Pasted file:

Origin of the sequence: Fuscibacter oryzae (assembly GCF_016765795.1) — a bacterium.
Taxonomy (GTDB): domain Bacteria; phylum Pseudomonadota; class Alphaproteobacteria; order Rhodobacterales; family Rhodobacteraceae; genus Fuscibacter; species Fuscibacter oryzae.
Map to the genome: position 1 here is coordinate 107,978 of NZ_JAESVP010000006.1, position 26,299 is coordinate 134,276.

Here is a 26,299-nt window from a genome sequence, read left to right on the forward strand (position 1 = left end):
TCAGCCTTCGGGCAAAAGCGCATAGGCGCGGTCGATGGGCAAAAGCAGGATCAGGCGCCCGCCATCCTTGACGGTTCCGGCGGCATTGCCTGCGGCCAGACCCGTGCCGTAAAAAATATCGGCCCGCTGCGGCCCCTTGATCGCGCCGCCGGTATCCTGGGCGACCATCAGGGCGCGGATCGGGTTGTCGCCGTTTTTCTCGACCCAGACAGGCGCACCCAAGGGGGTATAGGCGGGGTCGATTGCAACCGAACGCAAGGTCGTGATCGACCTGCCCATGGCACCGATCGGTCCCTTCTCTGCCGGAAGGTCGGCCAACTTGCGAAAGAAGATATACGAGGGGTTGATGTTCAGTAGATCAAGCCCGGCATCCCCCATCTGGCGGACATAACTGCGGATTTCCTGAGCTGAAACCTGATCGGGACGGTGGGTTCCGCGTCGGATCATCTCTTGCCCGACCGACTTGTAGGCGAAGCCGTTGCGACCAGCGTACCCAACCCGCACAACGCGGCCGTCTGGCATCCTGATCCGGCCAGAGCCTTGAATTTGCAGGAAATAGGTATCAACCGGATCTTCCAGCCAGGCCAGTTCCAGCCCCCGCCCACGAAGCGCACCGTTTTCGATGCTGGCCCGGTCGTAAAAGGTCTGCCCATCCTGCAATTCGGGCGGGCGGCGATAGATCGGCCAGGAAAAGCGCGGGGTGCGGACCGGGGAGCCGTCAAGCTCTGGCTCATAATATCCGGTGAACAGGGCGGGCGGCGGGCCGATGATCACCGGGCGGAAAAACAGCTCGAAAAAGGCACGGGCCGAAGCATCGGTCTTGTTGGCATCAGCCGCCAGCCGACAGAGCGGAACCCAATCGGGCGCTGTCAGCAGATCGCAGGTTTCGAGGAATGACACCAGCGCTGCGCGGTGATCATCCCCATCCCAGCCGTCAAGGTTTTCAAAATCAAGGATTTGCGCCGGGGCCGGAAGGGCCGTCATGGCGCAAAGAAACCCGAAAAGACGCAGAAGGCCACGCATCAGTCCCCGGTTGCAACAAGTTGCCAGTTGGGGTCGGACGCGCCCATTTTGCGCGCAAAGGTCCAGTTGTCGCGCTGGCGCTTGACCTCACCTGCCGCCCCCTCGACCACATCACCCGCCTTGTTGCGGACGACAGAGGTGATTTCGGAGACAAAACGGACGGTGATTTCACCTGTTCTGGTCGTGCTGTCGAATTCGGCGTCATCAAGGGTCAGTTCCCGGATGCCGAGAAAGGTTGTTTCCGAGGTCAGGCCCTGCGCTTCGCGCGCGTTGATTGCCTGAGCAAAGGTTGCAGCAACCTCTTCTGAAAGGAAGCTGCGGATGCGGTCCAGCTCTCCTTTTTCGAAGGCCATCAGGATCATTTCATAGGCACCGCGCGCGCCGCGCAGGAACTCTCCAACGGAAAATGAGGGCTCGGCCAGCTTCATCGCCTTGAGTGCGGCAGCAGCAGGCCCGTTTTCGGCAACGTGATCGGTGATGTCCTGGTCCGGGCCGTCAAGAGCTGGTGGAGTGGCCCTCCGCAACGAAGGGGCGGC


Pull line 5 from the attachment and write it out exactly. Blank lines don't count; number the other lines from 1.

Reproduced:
TCAGCCTTCGGGCAAAAGCGCATAGGCGCGGTCGATGGGCAAAAGCAGGATCAGGCGCCCGCCATCCTTGACGGTTCCGGCGGCATTGCCTGCGGCCAGACCCGTGCCGTAAAAAATATCGGCCCGCTGCGGCCCCTTGATCGCGCCGCCGGTATCCTGGGCGACCATCAGGGCGCGGATCGGGTTGTCGCCGTTTTTCTCGACCCAGACAGGCGCACCCAAGGGGGTATAGGCGGGGTCGATTGCAACCGAACGCAAGGTCGTGATCGACCTGCCCATGGCACCGATCGGTCCCTTCTCTGCCGGAAGGTCGGCCAACTTGCGAAAGAAGATATACGAGGGGTTGATGTTCAGTAGATCAAGCCCGGCATCCCCCATCTGGCGGACATAACTGCGGATTTCCTGAGCTGAAACCTGATCGGGACGGTGGGTTCCGCGTCGGATCATCTCTTGCCCGACCGACTTGTAGGCGAAGCCGTTGCGACCAGCGTACCCAACCCGCACAACGCGGCCGTCTGGCATCCTGATCCGGCCAGAGCCTTGAATTTGCAGGAAATAGGTATCAACCGGATCTTCCAGCCAGGCCAGTTCCAGCCCCCGCCCACGAAGCGCACCGTTTTCGATGCTGGCCCGGTCGTAAAAGGTCTGCCCATCCTGCAATTCGGGCGGGCGGCGATAGATCGGCCAGGAAAAGCGCGGGGTGCGGACCGGGGAGCCGTCAAGCTCTGGCTCATAATATCCGGTGAACAGGGCGGGCGGCGGGCCGATGATCACCGGGCGGAAAAACAGCTCGAAAAAGGCACGGGCCGAAGCATCGGTCTTGTTGGCATCAGCCGCCAGCCGACAGAGCGGAACCCAATCGGGCGCTGTCAGCAGATCGCAGGTTTCGAGGAATGACACCAGCGCTGCGCGGTGATCATCCCCATCCCAGCCGTCAAGGTTTTCAAAATCAAGGATTTGCGCCGGGGCCGGAAGGGCCGTCATGGCGCAAAGAAACCCGAAAAGACGCAGAAGGCCACGCATCAGTCCCCGGTTGCAACAAGTTGCCAGTTGGGGTCGGACGCGCCCATTTTGCGCGCAAAGGTCCAGTTGTCGCGCTGGCGCTTGACCTCACCTGCCGCCCCCTCGACCACATCACCCGCCTTGTTGCGGACGACAGAGGTGATTTCGGAGACAAAACGGACGGTGATTTCACCTGTTCTGGTCGTGCTGTCGAATTCGGCGTCATCAAGGGTCAGTTCCCGGATGCCGAGAAAGGTTGTTTCCGAGGTCAGGCCCTGCGCTTCGCGCGCGTTGATTGCCTGAGCAAAGGTTGCAGCAACCTCTTCTGAAAGGAAGCTGCGGATGCGGTCCAGCTCTCCTTTTTCGAAGGCCATCAGGATCATTTCATAGGCACCGCGCGCGCCGCGCAGGAACTCTCCAACGGAAAATGAGGGCTCGGCCAGCTTCATCGCCTTGAGTGCGGCAGCAGCAGGCCCGTTTTCGGCAACGTGATCGGTGATGTCCTGGTCCGGGCCGTCAAGAGCTGGTGGAGTGGCCCTCCGCAACGAAGGGGCGGC